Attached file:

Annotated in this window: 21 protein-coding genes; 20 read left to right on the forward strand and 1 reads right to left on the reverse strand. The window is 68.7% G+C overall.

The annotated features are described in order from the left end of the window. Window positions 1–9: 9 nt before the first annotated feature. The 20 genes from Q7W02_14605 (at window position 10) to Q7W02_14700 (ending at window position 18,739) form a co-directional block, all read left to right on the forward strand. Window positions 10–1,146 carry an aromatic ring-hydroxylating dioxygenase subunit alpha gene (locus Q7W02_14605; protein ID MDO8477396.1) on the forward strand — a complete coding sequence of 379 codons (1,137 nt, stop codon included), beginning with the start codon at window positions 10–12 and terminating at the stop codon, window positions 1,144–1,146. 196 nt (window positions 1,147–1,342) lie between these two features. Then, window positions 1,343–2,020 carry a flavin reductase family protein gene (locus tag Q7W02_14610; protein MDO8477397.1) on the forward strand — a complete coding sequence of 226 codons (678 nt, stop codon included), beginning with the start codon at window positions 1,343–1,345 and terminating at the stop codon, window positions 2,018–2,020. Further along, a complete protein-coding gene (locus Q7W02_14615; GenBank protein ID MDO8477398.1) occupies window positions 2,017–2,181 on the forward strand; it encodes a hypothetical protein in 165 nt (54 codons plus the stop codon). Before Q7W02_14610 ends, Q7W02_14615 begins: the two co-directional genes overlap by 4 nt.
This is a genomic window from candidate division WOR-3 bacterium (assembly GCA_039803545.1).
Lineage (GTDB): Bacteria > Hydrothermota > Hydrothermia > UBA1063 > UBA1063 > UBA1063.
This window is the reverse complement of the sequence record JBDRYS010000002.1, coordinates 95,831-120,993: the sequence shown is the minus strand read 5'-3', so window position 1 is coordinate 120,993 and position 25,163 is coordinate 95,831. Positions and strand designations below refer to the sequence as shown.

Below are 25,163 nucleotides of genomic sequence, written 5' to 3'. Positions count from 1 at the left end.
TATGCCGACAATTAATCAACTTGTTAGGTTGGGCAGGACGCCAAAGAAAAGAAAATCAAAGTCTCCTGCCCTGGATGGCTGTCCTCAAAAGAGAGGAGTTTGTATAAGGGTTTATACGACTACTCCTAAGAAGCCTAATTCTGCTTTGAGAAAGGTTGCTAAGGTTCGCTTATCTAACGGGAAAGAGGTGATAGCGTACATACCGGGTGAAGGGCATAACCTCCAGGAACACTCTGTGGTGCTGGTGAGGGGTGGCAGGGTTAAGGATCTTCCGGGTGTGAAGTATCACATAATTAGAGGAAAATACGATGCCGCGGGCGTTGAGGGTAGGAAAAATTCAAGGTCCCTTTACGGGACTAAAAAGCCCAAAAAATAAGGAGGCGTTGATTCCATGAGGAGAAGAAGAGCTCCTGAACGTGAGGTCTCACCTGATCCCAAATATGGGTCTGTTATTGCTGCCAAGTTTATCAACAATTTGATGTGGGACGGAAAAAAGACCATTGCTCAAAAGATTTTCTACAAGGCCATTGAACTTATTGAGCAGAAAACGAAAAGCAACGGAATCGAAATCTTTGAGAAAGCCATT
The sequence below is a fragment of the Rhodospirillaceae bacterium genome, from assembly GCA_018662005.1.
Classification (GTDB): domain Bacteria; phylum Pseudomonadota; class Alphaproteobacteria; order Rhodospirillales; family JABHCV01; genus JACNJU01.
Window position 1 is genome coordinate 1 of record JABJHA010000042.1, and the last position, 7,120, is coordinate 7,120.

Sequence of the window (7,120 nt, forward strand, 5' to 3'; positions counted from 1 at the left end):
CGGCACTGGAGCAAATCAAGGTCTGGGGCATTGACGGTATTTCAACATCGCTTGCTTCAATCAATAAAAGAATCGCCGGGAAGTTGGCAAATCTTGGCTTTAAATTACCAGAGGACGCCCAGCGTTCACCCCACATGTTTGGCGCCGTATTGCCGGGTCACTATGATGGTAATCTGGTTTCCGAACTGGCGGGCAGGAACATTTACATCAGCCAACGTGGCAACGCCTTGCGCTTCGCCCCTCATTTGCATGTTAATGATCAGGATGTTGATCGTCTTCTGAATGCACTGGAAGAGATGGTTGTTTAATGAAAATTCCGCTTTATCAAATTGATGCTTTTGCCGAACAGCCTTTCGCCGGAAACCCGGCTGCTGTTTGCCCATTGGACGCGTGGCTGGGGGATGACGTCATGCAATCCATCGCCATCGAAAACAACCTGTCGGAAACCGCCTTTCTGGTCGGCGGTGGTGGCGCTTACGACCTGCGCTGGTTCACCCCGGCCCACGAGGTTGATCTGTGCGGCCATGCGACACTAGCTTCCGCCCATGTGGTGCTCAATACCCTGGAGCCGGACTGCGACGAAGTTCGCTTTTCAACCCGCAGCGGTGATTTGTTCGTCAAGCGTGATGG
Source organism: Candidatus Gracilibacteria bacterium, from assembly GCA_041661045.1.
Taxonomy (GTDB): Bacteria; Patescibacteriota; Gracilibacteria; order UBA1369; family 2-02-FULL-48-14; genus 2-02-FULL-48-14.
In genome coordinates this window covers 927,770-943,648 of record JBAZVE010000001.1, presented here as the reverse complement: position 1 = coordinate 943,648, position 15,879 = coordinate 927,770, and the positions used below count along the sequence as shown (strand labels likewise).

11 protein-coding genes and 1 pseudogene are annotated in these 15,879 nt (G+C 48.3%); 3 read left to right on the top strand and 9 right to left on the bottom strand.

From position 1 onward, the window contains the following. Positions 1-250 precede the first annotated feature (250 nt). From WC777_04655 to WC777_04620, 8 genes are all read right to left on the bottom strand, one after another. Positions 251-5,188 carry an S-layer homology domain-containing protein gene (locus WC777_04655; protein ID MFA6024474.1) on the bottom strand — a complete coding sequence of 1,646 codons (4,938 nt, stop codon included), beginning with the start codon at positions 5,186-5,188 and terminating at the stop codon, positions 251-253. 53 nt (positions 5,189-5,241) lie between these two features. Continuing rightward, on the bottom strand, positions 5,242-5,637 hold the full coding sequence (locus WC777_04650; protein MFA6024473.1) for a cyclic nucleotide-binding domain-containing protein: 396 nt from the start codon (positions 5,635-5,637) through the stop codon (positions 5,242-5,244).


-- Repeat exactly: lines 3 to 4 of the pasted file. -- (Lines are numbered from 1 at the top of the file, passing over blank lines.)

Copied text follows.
This is a genomic window from candidate division WOR-3 bacterium (assembly GCA_039803545.1).
Lineage (GTDB): Bacteria > Hydrothermota > Hydrothermia > UBA1063 > UBA1063 > UBA1063.